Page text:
April 17, 2022

I know you’ve heard some version of these two pieces of advice before…not from me…but from anyone who has written a book:

Everyone needs to write a book.”

And then the corollary usually comes after that:

“The only way to sell a book is through a ‘free shipping and handling book offer and funnel’ for maximum sales and profit.” 

The words “everyone” and “only” are underlined for a reason…because whenever I hear these words from self-appointed gurus, my skepticism meter registers at very high level. 

Should everyone write regularly—whether to themselves or to an audience? 


But there is never a requirement to write a book. 

And is there only one way to sell (or publish) a book? 

Absolutely not…it depends on why you are writing the book in the first place…and creating an elaborate sales funnel as a first step doesn’t make sense…to me anyway. 

It could be a valid second or third step…but answering the question “why should I write a book?” is always the first step. 

So…if a tree falls in a forest and no one is around to hear it, does it make a sound? 

Or…when it comes to writing books:

“If you write a book and no one reads it, does it still make an impact (and is it still worth writing)?” 


But it comes back to why you want to write a book in the first place…it could be to make money, to build a list, to make an impact or to leave an eternal footprint…or any other reason you can think of to take on the endeavor.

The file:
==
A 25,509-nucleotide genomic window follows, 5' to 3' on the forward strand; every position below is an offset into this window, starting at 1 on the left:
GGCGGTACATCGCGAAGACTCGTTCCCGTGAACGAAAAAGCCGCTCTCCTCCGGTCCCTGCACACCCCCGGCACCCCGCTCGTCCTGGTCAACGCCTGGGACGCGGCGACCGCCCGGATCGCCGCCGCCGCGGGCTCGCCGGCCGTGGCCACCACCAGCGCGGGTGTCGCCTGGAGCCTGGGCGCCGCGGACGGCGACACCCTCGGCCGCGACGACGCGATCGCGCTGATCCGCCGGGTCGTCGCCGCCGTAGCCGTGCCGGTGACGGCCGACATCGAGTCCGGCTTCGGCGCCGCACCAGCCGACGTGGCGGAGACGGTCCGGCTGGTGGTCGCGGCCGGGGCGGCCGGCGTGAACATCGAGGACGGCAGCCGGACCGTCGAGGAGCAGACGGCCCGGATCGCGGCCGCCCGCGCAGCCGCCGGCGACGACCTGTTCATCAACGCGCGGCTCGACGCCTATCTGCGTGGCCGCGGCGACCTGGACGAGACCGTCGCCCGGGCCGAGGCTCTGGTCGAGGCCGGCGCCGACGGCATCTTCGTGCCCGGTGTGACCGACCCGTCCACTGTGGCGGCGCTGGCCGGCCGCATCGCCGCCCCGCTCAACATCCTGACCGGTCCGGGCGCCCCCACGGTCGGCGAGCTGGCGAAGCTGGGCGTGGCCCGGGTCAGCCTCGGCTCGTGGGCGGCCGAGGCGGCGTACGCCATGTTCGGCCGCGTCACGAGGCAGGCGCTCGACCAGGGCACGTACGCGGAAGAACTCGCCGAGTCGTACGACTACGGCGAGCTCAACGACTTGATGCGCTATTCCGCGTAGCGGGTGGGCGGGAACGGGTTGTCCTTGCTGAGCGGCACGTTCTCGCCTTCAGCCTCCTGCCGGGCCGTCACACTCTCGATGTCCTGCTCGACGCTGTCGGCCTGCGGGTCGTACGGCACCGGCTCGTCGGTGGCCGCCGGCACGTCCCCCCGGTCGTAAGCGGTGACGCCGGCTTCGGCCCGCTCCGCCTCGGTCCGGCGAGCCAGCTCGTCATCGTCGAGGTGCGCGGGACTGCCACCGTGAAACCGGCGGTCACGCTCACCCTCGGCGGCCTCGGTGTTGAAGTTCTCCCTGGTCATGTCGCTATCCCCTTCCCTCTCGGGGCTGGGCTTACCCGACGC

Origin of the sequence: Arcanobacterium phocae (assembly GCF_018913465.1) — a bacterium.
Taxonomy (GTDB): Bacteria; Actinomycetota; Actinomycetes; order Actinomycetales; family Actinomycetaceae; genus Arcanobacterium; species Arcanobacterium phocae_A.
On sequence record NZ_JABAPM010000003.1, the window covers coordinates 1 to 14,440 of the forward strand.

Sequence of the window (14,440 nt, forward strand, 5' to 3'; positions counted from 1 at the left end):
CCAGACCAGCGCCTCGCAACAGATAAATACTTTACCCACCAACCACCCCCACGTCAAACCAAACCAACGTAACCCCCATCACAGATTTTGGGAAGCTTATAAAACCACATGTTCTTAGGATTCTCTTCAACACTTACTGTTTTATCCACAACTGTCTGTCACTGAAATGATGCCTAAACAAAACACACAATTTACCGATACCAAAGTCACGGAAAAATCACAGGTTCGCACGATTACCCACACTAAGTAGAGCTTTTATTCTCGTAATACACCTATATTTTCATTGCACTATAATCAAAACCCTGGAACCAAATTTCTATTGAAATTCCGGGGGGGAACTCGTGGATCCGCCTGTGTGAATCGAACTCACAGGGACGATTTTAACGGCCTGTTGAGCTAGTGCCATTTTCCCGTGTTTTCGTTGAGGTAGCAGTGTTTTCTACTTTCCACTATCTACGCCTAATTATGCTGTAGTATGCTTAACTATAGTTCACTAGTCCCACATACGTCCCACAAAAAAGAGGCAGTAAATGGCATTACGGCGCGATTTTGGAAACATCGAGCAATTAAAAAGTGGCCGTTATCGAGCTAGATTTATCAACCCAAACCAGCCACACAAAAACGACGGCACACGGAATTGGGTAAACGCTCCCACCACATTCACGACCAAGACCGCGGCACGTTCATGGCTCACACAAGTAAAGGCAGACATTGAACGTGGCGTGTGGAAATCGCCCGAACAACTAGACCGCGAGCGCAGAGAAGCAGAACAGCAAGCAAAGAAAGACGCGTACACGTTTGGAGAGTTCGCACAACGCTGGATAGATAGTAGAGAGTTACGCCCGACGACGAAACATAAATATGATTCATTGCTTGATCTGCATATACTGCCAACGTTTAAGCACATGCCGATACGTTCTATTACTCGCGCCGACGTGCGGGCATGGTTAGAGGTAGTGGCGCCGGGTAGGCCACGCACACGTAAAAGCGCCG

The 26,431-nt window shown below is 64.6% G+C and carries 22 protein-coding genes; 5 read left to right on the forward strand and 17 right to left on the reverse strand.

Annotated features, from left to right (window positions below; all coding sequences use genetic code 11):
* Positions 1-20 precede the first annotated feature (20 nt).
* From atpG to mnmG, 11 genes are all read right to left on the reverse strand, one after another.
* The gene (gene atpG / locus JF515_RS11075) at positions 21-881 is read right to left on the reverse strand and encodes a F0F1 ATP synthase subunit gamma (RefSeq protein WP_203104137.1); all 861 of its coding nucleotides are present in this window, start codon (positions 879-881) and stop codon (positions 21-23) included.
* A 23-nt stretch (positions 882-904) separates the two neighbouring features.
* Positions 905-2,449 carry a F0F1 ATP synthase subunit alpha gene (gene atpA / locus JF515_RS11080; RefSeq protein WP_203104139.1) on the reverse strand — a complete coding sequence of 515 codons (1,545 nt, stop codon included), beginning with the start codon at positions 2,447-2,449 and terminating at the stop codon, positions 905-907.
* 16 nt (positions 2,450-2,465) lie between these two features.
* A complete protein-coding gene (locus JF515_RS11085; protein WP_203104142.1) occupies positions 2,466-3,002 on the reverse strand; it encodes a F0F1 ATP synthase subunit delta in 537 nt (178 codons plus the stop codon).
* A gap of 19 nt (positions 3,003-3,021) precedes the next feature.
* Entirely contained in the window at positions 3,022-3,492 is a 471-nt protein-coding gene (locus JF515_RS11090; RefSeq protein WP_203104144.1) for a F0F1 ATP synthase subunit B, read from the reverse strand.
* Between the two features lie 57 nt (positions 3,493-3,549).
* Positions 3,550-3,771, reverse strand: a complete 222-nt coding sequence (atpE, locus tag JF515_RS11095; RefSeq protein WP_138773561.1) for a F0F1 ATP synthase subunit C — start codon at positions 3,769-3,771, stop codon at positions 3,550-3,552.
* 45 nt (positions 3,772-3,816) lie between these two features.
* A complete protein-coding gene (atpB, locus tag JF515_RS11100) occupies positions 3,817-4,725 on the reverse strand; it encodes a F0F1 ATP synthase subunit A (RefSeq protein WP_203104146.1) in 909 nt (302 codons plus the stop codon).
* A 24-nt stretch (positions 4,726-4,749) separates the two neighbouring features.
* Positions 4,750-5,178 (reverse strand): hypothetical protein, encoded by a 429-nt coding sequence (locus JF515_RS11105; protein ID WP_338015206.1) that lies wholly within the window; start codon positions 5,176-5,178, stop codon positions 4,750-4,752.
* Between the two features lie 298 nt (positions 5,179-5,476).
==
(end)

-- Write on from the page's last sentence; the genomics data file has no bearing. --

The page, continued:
All are valid. None are exclusive. 

However, a book not read is a terrible thing to waste. 

While there’s nothing wrong using a book purely (and solely) as a vehicle to sell more things up the food chain, I still believe (stubbornly) that getting buyers of your book to read it should still be the top priority. 

Remember…I have been labeled the “Director of Sales Prevention” by friends and colleagues in the marketing world…but I wear that title as a badge of honor if it means having people read what I write without the requirement of buying something. 

That doesn’t mean I am a non-profit enterprise either. 

I can confidently say that my two books…and this blog…and the hundreds of podcasts, speeches, presentations I’ve given (“writing with my voice”), even without an elaborate sales funnel accompanying everything I do,  has earned me millions of dollars…without ever getting paid directly for writing (except for an advance on my second book). 

Do I leave money on the table? Sure I do. But that is not the only measure of success with writing. 

I “got rich slowly” …and in my opinion, the rewards were greater because I built my audience slowly as well, with people who wanted to read and listen to what I have to say. 

And people who I can truly call “family.” 

I’m perfectly fine with anyone who is not interested in this way of doing things or finds my content not relevant. 

Feel free to unsubscribe from my online family anytime…although I hope it’s not because of this blog post. 🙂 

During the hot seats for the current Breakthrough Advertising Bootcampsomeone asked a question that got me going on this idea of “everyone doesn’t need to write a book.” 

But I made sure to emphasize that everyone needs to write. 

The question went something like this: